Friday, June 1, 2012

Welcome Back to Bacon³

It was only a matter of time, I suppose. With the 2012 election season heating up, I was bound to get the itch to bitch. This time, it was helped along by an old friend who asked me to sign on as a contributor to So here I am. I've made a couple of improvements: I have registered the domain as the new home of this blog. My email address is now My Twitter handle will remain @baconhexahadron.

The following post is my first contribution to SNSPost. Thanks for dropping my. I hope we'll be seeing much more of each other in the coming days!

Foiling Failure

Only one of the following two propositions can be true:

1. The U.S. economy is experiencing a painfully slow recovery because President Obama has been extraordinarily successful in passing socialistic, far-left, anti-business economic policies that are choking off the engine of job creation. Those policies have failed to revive our economy. Thus, his presidency has failed.
2. Buoyed by their gains in the 2010 mid-term elections, Republicans have taken a firm stand against President Obama’s socialistic, far-left, anti-business economic policies. The GOP has had unprecedented success in obstructing the President’s agenda, thereby saving the American people from the terrible consequences that would have flowed from the implementation of such policies.

Republicans are trying to sell these mutually exclusive propositions as a package deal by talking about the first and hiding the second at the bottom of the box.

While the GOP can’t exactly run around bragging about their successful obstructionism, the record speaks for itself. They have been downright triumphant in denying this President just about everything and anything he has ever asked for (which, honestly, hasn’t been all that much). The only way to deny their success and argue for the veracity of the first proposition would be to claim that they have failed miserably as an opposition party with both a strong majority in the House and a filibuster-happy minority in the Senate. And that would be foolish.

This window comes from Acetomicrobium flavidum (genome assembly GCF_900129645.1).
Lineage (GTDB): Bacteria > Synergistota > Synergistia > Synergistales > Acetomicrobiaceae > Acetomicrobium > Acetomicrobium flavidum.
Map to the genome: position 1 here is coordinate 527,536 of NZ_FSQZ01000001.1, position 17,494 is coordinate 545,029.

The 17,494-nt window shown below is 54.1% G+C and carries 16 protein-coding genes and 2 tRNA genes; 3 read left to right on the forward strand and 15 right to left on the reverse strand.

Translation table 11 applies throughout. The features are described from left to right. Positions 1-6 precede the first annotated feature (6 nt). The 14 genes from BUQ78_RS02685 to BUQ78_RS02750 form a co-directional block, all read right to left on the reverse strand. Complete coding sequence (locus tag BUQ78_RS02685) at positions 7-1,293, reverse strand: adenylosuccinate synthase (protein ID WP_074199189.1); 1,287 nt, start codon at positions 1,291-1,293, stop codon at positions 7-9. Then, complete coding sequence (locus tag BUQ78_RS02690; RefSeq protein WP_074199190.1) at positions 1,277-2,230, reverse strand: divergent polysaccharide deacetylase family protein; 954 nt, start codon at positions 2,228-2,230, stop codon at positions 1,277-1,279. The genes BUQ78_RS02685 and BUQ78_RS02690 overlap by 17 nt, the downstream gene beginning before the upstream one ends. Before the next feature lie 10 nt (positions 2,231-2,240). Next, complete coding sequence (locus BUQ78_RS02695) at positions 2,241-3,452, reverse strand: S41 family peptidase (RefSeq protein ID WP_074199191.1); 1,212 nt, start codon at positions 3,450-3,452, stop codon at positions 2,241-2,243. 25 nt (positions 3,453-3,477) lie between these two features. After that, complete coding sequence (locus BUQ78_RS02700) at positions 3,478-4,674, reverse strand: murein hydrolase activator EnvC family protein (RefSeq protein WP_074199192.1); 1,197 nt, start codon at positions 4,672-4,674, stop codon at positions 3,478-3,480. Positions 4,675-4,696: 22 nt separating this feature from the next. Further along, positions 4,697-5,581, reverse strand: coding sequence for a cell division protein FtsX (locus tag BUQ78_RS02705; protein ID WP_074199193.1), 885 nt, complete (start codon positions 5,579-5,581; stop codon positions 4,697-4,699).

Having established that Boehner, McConnell and Co. have all but wiped the floors of the Capitol building with Obama’s legislative ambitions for the last two years (if not four, considering that Republicans have always had – and habitually used – at least a 41-seat filibuster advantage over Obama in the Senate), let us consider the rhetoric being employed in the 2012 campaign against President Obama: John Boehner argues that “Families and small businesses are still struggling to get by because of President Obama’s failed economic policies;” Paul Ryan says that “The president’s not a moderate Democrat. He’s way out there on the left playing partisan politics, trying to shift blame for his own failed policies.” Mitt Romney has said “This presidency has been a failed presidency,” and “He is out of ideas and out of excuses, and we need to make sure we put him out of office in 2012."

Of which policies do you speak, gentlemen? Pretending for a moment that the economy is doing as poorly as you’d like us to believe, please tell us exactly which piece(s) of legislated Marxist insanity are killing the economy? I know, I know…Obamacare, right?. Except that Obamacare hasn’t really kicked in yet. Besides, you might want to stay away from that one, since your guy did it first. So, other than Obamacare, what policies – precisely which Obama monstrosities– are failing so horribly and causing our economy to underperform? It seems to me that what you mean to say is that President Obama has failed to put forth and lobby vociferously for legislation that resembles a Tea Party manifesto - and that is very different that saying that his policies have failed. You haven't liked his policies or his attempts to compromise with you so you've prevenedt them from becoming law. So now you have to finish the sentence: Obama's policies have become law. If the economy is, in fact, limping along, perhaps it is because so few ameliorative measures have actually been tried, thanks to unprecedented partisan gridlock that has turned Washington into a caricature of its own caricature.